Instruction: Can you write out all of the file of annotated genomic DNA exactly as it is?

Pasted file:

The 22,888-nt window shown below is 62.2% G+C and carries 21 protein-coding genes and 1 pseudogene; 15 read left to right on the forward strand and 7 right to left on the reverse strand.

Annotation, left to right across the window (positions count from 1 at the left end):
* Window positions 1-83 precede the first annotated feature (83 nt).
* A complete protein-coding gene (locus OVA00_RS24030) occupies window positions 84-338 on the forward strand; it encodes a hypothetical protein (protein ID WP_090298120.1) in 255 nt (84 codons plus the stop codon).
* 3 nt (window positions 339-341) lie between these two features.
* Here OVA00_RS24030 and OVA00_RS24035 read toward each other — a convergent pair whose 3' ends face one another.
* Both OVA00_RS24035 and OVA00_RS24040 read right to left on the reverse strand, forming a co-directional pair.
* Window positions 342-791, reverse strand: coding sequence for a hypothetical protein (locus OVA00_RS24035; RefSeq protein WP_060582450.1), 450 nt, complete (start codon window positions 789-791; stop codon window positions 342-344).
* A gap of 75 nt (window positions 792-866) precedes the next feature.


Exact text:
The 22,888-nt window shown below is 62.2% G+C and carries 21 protein-coding genes and 1 pseudogene; 15 read left to right on the forward strand and 7 right to left on the reverse strand.

Annotation, left to right across the window (positions count from 1 at the left end):
* Window positions 1-83 precede the first annotated feature (83 nt).
* A complete protein-coding gene (locus OVA00_RS24030) occupies window positions 84-338 on the forward strand; it encodes a hypothetical protein (protein ID WP_090298120.1) in 255 nt (84 codons plus the stop codon).
* 3 nt (window positions 339-341) lie between these two features.
* Here OVA00_RS24030 and OVA00_RS24035 read toward each other — a convergent pair whose 3' ends face one another.
* Both OVA00_RS24035 and OVA00_RS24040 read right to left on the reverse strand, forming a co-directional pair.
* Window positions 342-791, reverse strand: coding sequence for a hypothetical protein (locus OVA00_RS24035; RefSeq protein WP_060582450.1), 450 nt, complete (start codon window positions 789-791; stop codon window positions 342-344).
* A gap of 75 nt (window positions 792-866) precedes the next feature.